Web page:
What is it about butterflies that we love? Their colors and patterns are striking, it’s how they fly elegantly in the air, drink nectar from colorful flowers, and how they surprise us by appearing from nowhere. Not only do they bring a lot of joy, pollinators are an important part of our ecosystem. They pollinate flowers and food, and they are the building blocks of the food chain. Our complete food chain depends on these creatures.
Our pollinators are largely butterflies and bees, but also include other insects, moths, and bats. The abundant use of pesticides and loss of habitat has caused pollinator populations to decline rapidly. This decline has even created the need to pollinate food ourselves by hand! This is currently being done in China, but we are not too far from this in the States.
Habitat loss includes that due to agriculture and development. Farms are mostly vast monoculture landscapes where nothing else may grow except for one or two crops. Some of these crops are wind pollinated where they manage to develop food without pollinators.
Every year almond farms in California have bees shipped in on semi-trucks so they can pollinate the almond fields. After the blooms are gone from the trees, the bees have to be shipped out because the land then becomes a food desert for them. On top of this, the strips of land along these farms are left to be mowed lawn grass, which again provides no habitat.
What kind of habitat do pollinators need? They need flower nectar and pollen from native plants, plants that hosts as food for their caterpillars, a bit of water, and places for them to nest. There is hope in sight for pollinators. The duty to save our pollinators has been placed largely on the homeowner and business owner. So what can we do? It’s simple as planting native flowers and trees, gardening organically, discontinuing use of pesticides (especially those on lawns), and creating the habitat pollinators and birds need.
You may have heard the story about the Monarch Butterfly. The Monarch is an icon of all butterflies and it’s the only known butterfly that has a two way migration. Its populations are now threatened and overall, keep declining each year. The drop in population is largely due to habitat loss. The adult Monarch can only survive on nectar, and the Monarch caterpillar can only survive on the specific plant, milkweed, which is called its host plant.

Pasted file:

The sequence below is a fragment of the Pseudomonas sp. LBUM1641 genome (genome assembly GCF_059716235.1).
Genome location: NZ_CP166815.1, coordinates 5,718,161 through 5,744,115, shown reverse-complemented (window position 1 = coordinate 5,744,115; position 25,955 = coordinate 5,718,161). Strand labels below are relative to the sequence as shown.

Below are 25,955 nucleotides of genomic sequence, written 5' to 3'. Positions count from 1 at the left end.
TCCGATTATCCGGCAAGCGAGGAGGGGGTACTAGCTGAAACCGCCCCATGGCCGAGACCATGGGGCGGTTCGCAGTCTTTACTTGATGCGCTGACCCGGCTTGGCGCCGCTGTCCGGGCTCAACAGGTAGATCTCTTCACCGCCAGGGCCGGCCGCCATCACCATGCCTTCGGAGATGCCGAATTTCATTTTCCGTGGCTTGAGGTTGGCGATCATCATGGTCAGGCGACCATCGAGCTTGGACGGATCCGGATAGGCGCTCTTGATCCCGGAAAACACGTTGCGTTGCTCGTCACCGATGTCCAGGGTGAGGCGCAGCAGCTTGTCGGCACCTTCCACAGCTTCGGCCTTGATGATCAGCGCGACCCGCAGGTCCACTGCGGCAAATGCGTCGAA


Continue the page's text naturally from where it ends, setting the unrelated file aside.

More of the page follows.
Monarchs need milkweed to keep their populations going. When so much of our unpaved land is used for agriculture, mowed, and overrun by invasive plants, there is little left for native plants like milkweed to grow.
A Monarch Waystation, is a ‘rest stop’ for Monarchs. People across the United States are putting specific plants in their gardens, including the milkweed, to provide habitat for the Monarchs, other pollinators, and birds. You can have your own garden become a certified Monarch Waystation as long as the garden meets certain requirements. After certification, your garden is put on a list and you can receive a sign to put up in your garden. The sign is a great way to educate others on the garden’s purpose and to spread the word about pollinators!
It’s also a lot of fun to see your Monarch Waystation develop as it goes from a thought out plan, to being installed, and then to grow overtime. You get to see what comes to your garden as you find new species of butterflies and birds visting. You begin seeing how caterpillars and butterflies use your garden as a habitat! Your garden goes from a living sculture garden to an interactive place full of life. It leaves you with a new perspective and the excitment of doing something beneficial for life.
Having a Monarch Waystation is especially fun for kids and with a community garden. A Monarch Waystation can be put anywhere as long as it meets certain requiements based on number and types of plants, that it provides habitat, and you practice sustainable gardening. A pollinator garden can also be beautiful and fit in with your style and taste. It does not have to look like a wild garden, native plants can be adapted to fit in with all styles from cottage chic to modern as long as there is a designed plan.
EARTHeim Landscape Design Studio provides specializes in native plants and creating wildlife and pollinator gardens. We can help you turn your home or community space into a certified Monarch Waystation in Lexington, Kentucky and surrounding areas.